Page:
Microsoft is allegedly preparing it’s army of lawyers (more than 800 strong according to one commentator) to issue an almighty patent onslaught on Open Source software. It lists 235 patents which it says are being violated by Open Source software projects. Microsoft CEO Steve Balmer says that it is in the “name of honour” that he must fight the Open Source community. The battle lines are being drawn in what could prove to be the ultimate shakeup of the U.S. software patent system. As Microsoft comes under increased pressure from Open Source software it is making lawyers, not software developers, the front-line soldiers in the fight to maintain the apparent monopoly. It looks like we’re entering interesting times.

On a lighter note, here’s a clip of Steve Balmer trying to rally the Redmond programmers in better days before lawyers led software development. I wonder does he exhibit the same passion today when he stands in front of his devs or does he prefer to go into the TV lounge and flick on an episode of Boston Legal…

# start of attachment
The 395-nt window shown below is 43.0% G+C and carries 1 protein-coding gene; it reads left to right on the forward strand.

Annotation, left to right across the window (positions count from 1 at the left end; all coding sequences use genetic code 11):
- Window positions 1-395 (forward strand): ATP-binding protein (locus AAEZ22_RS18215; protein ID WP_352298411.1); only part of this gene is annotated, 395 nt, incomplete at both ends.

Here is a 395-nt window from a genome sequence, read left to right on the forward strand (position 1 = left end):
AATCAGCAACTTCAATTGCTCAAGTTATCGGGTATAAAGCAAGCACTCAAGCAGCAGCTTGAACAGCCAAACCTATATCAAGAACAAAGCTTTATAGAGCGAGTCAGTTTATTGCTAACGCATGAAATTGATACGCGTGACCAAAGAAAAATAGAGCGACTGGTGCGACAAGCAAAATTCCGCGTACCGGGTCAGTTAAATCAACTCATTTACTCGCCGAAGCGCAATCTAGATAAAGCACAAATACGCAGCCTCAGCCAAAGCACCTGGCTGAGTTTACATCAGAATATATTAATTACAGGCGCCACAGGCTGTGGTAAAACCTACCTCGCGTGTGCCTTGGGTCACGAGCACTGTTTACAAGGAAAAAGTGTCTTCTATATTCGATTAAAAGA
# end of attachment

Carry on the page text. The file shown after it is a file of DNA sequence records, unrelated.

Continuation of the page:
Linux Community Must Help Dell Sell Linux

May 1, 2007

The announcement that many people wanted to hear is imminent. Early rumours abound on various sites but possibly by the time you are reading this, Dell will have already made the official announcement that they are to ship Dell PC’s with the Linux operating system – Ubuntu. This is the major breakthrough that Linux as a desktop OS has been waiting for. Now all Linux communities -be it Open Source, Free Software, Linux for home or business that is your cup of tea – must help Dell sell this dream.

The most obvious way to help is for bloggers or people with websites to display a prominent ad for Dell Linux boxes. Let’s show Dell that by listening and embracing the Linux community that we can help them out. Each and everyone can be a partner to Dell and it is in everyone’s interest that Linux market share grows. A bigger pie means that more hardware vendors will support Linux and having the Open Source desktop OS in the limelight will mean more development work for Open Source programmers. For consumers, it brings choice like they’ve never had before – the modern day Linux OS thoroughly outshines it competitors. I do not make this comment lightly. But this week I got my first glimpse at the 3D accelerated desktop for Linux – it is incredible! It leaves Vista for dead. And comparing the two side-by-side there is only one winner.

So let’s help Dell sell Linux. I’m going to be emailing them after the official announcement to get my Dell Linux ad. Never has marketing been such a pleasure! And never has the Linux Desktop looked so good!

Blair Government Throws UK Programmer to the Dogs of US Justice

April 3, 2007